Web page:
When I think of the poets I appreciate most, the ones I pull off the shelf daily to ballast myself, it’s pretty easy to start imagining a given poem unfolding in comic panels, whether it’s Jane Kenyon moving between the rooms of a house with a cup of coffee in hand or Meng Hao-jan gathering firewood at dusk while chatting out loud to bats. 

When I think of the sort of highfalutin poems that bug me, I see nothing, because maybe there isn’t anything there. The correlation between concise, honest, revealing poetry and concise, honest, revealing comics is clear. The poem can be unpacked, its enjambments paced across panels. In the meantime, the poet has given the artist some trustworthy, tactile nouns to ink.

Poems and comics, especially introspected autobiographical comics, share a lot in common. There’s overlap in the poet and comic artist’s intention. That attempt to simultaneously isolate and frame a memory, an otherwise ephemeral moment, while also allowing it to self-animate, deftly palming a wrinkle in time without chloroforming it.

NN: Tomás, you write in Spanish, and Stefan translates it into English. How does the translation process work? How do you find a connection while Tomás is in Chile and Stefan lives in Poland? Stefan, what drew you to Tomás’ work in the first place? How did you set out to translate it? 

TC: Yes, I do everything in Spanish; I still don’t write English, nor do I speak the best way. But Stefan has been there. Before starting the Puddles project, Stefan expressed how he felt when he read my work and offered his help to translate the texts into English for free. He said: “I do it out of love and appreciation for your work.” From that day on, we started a very fluid communication when talking about comics and when talking about life. Stefan is like a good coach; it’s encouraging to work with him.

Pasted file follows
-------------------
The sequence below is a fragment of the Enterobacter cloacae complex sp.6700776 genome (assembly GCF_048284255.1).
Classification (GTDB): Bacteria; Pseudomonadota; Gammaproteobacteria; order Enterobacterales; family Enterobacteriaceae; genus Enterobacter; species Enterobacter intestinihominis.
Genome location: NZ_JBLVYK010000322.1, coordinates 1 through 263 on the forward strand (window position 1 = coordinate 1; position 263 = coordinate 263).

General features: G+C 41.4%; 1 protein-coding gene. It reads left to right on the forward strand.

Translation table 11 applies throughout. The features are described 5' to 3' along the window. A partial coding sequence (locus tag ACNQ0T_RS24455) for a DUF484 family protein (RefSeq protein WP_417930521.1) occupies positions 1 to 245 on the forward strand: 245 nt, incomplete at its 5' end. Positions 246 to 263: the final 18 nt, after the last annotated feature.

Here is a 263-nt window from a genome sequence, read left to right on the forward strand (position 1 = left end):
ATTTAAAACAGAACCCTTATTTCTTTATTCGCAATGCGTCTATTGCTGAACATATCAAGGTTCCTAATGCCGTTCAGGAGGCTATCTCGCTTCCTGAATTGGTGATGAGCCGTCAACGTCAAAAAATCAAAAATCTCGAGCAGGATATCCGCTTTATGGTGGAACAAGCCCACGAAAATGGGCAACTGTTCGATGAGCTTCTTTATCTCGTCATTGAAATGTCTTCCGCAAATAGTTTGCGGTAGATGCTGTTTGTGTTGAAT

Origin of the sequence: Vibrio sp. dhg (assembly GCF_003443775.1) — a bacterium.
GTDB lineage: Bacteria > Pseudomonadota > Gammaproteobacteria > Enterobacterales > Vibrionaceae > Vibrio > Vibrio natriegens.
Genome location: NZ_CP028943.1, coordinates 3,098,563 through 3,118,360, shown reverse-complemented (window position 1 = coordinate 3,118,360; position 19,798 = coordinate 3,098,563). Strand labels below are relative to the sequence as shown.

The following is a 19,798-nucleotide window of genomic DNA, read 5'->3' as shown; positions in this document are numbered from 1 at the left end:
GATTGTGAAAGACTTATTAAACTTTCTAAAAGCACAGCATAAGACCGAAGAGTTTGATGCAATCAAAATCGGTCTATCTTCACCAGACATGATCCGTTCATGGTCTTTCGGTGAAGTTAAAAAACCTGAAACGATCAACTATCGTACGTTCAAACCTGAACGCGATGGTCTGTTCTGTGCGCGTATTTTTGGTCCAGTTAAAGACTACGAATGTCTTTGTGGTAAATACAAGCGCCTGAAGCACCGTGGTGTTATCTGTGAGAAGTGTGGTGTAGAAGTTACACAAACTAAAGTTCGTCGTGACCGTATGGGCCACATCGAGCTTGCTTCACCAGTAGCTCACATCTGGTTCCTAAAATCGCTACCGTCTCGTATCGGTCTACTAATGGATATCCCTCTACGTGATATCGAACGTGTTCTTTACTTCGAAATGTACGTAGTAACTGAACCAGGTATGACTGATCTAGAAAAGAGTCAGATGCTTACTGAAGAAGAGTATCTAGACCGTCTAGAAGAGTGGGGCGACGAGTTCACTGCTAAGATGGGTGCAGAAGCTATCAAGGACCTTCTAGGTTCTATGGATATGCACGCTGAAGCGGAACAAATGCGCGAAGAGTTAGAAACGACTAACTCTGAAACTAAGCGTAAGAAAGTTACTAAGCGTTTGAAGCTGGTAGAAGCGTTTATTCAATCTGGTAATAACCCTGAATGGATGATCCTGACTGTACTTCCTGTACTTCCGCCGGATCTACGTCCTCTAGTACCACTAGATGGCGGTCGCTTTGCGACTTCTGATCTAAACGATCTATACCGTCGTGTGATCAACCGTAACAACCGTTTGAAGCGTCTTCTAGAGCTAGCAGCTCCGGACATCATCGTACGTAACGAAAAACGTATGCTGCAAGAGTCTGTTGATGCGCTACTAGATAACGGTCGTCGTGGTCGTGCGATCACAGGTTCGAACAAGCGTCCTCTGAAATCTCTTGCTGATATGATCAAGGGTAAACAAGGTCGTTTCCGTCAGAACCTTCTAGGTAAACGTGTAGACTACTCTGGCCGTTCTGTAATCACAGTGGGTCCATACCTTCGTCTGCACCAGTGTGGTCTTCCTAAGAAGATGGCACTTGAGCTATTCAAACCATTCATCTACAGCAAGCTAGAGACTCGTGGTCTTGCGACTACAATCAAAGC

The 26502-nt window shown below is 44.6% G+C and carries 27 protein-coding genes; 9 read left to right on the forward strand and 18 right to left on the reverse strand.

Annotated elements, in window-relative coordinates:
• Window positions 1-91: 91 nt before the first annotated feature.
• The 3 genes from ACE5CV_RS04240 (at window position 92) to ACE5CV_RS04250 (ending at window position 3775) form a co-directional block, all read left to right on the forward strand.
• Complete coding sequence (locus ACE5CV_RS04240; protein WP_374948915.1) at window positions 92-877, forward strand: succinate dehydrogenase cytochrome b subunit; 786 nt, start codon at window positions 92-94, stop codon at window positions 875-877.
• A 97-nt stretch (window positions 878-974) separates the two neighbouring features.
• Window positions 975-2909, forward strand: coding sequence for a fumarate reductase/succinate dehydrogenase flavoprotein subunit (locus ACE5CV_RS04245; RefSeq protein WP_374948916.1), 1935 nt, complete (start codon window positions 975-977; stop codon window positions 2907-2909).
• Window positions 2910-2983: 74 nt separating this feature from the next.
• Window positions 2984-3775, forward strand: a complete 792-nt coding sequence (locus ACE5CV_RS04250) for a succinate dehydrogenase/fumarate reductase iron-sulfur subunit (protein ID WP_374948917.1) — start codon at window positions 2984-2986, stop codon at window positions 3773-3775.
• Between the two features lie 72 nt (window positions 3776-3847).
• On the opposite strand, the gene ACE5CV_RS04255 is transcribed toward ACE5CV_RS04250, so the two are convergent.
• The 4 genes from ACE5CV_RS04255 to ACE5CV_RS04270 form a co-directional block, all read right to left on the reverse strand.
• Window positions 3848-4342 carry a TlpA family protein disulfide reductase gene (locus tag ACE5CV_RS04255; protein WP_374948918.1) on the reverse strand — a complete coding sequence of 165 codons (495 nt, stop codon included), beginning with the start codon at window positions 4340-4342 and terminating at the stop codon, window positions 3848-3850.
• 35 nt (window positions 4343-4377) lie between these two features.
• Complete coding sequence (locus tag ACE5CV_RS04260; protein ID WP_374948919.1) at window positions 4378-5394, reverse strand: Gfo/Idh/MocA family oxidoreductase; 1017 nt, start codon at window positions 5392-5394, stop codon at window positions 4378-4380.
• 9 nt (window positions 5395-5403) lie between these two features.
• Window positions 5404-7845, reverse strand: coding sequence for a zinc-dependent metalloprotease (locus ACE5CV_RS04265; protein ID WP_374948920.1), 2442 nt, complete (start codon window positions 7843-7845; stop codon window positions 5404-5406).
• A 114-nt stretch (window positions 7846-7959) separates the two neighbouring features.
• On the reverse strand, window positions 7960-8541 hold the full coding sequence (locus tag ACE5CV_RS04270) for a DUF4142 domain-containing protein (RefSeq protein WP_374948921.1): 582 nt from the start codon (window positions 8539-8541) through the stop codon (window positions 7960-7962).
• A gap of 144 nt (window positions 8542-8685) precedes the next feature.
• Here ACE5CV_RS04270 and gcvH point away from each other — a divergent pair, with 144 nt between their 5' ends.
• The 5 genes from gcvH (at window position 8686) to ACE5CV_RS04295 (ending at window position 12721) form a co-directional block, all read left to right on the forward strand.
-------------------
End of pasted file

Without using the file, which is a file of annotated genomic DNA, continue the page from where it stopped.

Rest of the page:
SL: The moment I saw Tomás’s work—with his comic self wandering along the drizzly Chilean coast on his birthday and feeling happy about that—I knew I wanted to share it in an English translation in whatever way I could. I wrote to Tomás immediately, offering to translate from the Spanish in collaboration with my sister, Michelle Alperin (we are half Argentinean); he wrote back immediately saying yes; within the hour I had fresh pages in my inbox, and we were off on this inspiring, symbiotic collaboration that has now evolved into our forthcoming Puddles collection. Bored Wolves publishing Tomás came quickly on the heels of us beginning to translate him. That heady initial back-and-forth made it clear to me not only that I wanted to share Tomás’s work in English, but that I wanted to collaborate with Tomás in general, and ideally on a daily basis. Which is where we’re at. It’s stimulating,  fun, and organic. I feel truly blessed to be in a position to introduce Tomás Cisternas to a wider English-language readership beginning with Puddles. And while we’re not specifically a comics publisher, our core vision is built around pursuing poetry across formats and mediums; classical classifications be darned.

The first strip Michelle and I translated is one called “Magical Beings,” a buzzing summertime anecdote in which Tomás reflects on the invisible existence of cicadas. In three apparently straightforward panels, he does a lot linguistically, as a storyteller and weaver of tenses, shifting from childhood to the present day, place-and-time observation to philosophical conclusion: “The heat of these days is also invisible, but that doesn’t stop me from believing in summer.”